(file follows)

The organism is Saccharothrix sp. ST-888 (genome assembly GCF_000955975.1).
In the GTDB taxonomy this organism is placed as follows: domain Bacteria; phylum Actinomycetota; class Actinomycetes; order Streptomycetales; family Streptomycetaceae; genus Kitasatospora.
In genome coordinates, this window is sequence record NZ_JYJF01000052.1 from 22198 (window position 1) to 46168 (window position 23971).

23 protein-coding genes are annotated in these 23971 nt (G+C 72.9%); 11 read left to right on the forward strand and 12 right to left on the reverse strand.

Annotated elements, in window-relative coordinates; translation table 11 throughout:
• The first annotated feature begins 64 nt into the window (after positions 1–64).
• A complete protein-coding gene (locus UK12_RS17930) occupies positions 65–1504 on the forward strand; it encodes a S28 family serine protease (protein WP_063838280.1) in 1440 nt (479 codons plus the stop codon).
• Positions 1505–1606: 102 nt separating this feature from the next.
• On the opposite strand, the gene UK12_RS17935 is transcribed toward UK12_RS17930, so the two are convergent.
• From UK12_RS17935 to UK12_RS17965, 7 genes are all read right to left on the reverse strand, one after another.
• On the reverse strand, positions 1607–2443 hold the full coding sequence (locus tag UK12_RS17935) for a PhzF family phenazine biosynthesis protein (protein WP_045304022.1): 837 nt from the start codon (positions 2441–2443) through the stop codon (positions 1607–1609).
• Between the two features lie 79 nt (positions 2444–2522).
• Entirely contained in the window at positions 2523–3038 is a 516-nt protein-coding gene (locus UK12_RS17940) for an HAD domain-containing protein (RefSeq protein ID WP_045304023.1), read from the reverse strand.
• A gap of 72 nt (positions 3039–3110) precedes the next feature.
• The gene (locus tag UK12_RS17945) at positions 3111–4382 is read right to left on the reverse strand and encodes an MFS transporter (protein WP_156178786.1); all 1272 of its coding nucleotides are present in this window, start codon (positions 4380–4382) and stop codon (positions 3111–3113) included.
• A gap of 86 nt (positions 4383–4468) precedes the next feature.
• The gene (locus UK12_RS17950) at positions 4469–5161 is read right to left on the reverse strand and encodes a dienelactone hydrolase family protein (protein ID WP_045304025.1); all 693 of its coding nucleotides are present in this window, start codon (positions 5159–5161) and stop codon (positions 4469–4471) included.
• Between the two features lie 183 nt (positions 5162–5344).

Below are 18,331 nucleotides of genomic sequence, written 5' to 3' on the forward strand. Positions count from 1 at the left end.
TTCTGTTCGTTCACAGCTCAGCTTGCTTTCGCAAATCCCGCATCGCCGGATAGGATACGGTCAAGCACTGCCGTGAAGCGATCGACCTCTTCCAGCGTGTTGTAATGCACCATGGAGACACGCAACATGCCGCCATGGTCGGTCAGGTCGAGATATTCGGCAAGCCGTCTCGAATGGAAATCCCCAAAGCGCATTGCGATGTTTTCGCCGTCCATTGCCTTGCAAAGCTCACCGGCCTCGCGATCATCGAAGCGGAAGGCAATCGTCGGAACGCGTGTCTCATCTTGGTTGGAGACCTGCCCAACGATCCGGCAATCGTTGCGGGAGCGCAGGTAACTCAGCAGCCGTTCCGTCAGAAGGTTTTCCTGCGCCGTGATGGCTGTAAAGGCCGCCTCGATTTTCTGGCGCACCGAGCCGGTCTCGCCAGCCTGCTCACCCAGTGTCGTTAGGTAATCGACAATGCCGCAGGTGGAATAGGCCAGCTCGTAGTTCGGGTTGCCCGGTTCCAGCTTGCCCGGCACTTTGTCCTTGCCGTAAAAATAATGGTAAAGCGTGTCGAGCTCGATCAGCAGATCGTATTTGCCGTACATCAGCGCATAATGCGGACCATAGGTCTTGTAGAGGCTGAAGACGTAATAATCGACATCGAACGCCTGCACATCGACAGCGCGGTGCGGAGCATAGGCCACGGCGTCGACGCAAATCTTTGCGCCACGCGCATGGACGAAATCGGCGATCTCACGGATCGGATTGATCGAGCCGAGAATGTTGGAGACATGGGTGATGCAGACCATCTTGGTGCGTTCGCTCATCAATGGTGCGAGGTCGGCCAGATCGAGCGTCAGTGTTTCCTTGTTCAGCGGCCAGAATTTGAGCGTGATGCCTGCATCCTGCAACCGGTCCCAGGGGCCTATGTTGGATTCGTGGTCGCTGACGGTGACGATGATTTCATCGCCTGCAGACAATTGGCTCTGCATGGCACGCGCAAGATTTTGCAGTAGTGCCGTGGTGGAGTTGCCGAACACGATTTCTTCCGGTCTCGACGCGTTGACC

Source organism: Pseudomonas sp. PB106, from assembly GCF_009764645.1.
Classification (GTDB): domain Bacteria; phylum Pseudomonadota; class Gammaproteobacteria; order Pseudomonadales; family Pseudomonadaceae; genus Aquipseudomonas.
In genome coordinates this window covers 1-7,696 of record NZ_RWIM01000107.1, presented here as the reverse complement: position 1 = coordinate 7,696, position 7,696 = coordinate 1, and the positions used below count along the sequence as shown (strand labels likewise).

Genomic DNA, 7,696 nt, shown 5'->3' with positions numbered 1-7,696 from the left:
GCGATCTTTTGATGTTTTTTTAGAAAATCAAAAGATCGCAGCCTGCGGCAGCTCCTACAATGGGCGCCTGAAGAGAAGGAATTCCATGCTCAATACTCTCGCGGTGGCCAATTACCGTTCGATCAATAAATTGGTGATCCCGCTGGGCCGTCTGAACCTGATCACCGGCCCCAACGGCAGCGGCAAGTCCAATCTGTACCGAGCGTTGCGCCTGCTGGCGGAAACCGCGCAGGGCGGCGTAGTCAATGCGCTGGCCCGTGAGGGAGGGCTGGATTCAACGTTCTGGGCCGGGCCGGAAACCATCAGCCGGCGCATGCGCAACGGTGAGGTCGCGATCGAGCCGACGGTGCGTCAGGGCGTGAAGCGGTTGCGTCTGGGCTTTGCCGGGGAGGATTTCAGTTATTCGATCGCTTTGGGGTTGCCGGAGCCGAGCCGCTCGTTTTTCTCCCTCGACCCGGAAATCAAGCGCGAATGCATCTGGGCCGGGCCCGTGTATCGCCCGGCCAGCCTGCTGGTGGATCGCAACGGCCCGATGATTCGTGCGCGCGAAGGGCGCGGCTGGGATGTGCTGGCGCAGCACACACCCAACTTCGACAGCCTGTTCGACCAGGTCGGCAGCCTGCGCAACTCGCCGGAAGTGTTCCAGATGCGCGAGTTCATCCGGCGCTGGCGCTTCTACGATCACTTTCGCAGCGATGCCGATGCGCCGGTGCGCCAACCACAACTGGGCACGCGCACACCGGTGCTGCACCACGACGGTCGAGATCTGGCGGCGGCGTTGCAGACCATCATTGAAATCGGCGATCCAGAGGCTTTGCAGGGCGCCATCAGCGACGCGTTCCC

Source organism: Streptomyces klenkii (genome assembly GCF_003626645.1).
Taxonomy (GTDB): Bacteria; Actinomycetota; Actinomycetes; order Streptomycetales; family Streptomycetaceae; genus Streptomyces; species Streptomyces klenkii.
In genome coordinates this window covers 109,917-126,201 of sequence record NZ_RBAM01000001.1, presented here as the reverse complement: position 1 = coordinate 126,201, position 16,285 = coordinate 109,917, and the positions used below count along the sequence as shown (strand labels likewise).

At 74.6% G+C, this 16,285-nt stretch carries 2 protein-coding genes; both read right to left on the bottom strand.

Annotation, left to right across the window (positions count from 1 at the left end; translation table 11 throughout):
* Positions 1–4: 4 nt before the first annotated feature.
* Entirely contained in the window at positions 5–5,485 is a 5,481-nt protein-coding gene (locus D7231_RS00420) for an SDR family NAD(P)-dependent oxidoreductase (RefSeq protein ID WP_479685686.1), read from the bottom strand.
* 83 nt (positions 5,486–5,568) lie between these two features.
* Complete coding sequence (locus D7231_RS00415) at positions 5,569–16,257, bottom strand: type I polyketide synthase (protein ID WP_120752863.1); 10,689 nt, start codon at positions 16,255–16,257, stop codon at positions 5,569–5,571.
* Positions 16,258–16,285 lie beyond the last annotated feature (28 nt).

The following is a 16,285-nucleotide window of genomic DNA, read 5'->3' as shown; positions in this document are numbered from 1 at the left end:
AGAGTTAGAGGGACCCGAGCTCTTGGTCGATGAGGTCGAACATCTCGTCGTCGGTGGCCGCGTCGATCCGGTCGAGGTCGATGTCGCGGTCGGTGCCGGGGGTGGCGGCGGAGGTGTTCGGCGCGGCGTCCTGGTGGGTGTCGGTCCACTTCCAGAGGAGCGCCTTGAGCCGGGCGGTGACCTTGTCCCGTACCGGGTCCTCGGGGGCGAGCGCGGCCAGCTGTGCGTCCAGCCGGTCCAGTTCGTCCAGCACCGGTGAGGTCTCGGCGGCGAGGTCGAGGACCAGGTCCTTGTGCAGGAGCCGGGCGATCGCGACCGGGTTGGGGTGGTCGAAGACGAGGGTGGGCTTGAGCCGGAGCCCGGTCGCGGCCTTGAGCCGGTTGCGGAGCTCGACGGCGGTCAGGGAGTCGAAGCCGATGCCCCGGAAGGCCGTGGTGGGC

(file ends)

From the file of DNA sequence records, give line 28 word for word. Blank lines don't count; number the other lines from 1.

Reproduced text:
In genome coordinates this window covers 109,917-126,201 of sequence record NZ_RBAM01000001.1, presented here as the reverse complement: position 1 = coordinate 126,201, position 16,285 = coordinate 109,917, and the positions used below count along the sequence as shown (strand labels likewise).